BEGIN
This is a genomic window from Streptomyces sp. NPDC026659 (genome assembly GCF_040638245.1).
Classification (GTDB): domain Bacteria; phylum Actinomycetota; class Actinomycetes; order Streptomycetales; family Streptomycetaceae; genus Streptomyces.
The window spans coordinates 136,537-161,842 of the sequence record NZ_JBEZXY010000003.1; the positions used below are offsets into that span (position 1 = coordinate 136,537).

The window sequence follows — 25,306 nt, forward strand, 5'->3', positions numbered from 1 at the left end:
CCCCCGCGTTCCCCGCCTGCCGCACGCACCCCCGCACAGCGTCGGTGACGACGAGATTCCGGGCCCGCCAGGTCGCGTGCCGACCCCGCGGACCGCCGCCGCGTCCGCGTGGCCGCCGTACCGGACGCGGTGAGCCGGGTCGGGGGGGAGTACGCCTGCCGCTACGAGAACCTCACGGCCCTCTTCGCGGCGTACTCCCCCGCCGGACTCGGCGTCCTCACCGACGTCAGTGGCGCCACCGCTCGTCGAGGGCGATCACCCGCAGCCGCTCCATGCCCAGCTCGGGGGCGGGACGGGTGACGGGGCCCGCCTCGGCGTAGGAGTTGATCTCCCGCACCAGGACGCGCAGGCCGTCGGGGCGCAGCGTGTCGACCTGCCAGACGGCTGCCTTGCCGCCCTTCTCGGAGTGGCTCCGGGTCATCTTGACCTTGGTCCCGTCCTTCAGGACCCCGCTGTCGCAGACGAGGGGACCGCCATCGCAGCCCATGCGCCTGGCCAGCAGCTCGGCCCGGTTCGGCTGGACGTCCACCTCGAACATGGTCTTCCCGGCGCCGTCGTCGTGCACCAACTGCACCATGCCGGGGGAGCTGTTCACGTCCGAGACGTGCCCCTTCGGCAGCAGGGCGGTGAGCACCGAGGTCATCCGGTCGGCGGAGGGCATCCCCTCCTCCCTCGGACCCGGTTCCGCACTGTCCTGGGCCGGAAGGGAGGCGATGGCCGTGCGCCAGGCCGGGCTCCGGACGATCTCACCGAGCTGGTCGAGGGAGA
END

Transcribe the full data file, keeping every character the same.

This is a genomic window from Streptomyces sp. NPDC026659 (genome assembly GCF_040638245.1).
Classification (GTDB): domain Bacteria; phylum Actinomycetota; class Actinomycetes; order Streptomycetales; family Streptomycetaceae; genus Streptomyces.
The window spans coordinates 136,537-161,842 of the sequence record NZ_JBEZXY010000003.1; the positions used below are offsets into that span (position 1 = coordinate 136,537).

The window sequence follows — 25,306 nt, forward strand, 5'->3', positions numbered from 1 at the left end:
CCCCCGCGTTCCCCGCCTGCCGCACGCACCCCCGCACAGCGTCGGTGACGACGAGATTCCGGGCCCGCCAGGTCGCGTGCCGACCCCGCGGACCGCCGCCGCGTCCGCGTGGCCGCCGTACCGGACGCGGTGAGCCGGGTCGGGGGGGAGTACGCCTGCCGCTACGAGAACCTCACGGCCCTCTTCGCGGCGTACTCCCCCGCCGGACTCGGCGTCCTCACCGACGTCAGTGGCGCCACCGCTCGTCGAGGGCGATCACCCGCAGCCGCTCCATGCCCAGCTCGGGGGCGGGACGGGTGACGGGGCCCGCCTCGGCGTAGGAGTTGATCTCCCGCACCAGGACGCGCAGGCCGTCGGGGCGCAGCGTGTCGACCTGCCAGACGGCTGCCTTGCCGCCCTTCTCGGAGTGGCTCCGGGTCATCTTGACCTTGGTCCCGTCCTTCAGGACCCCGCTGTCGCAGACGAGGGGACCGCCATCGCAGCCCATGCGCCTGGCCAGCAGCTCGGCCCGGTTCGGCTGGACGTCCACCTCGAACATGGTCTTCCCGGCGCCGTCGTCGTGCACCAACTGCACCATGCCGGGGGAGCTGTTCACGTCCGAGACGTGCCCCTTCGGCAGCAGGGCGGTGAGCACCGAGGTCATCCGGTCGGCGGAGGGCATCCCCTCCTCCCTCGGACCCGGTTCCGCACTGTCCTGGGCCGGAAGGGAGGCGATGGCCGTGCGCCAGGCCGGGCTCCGGACGATCTCACCGAGCTGGTCGAGGGAGA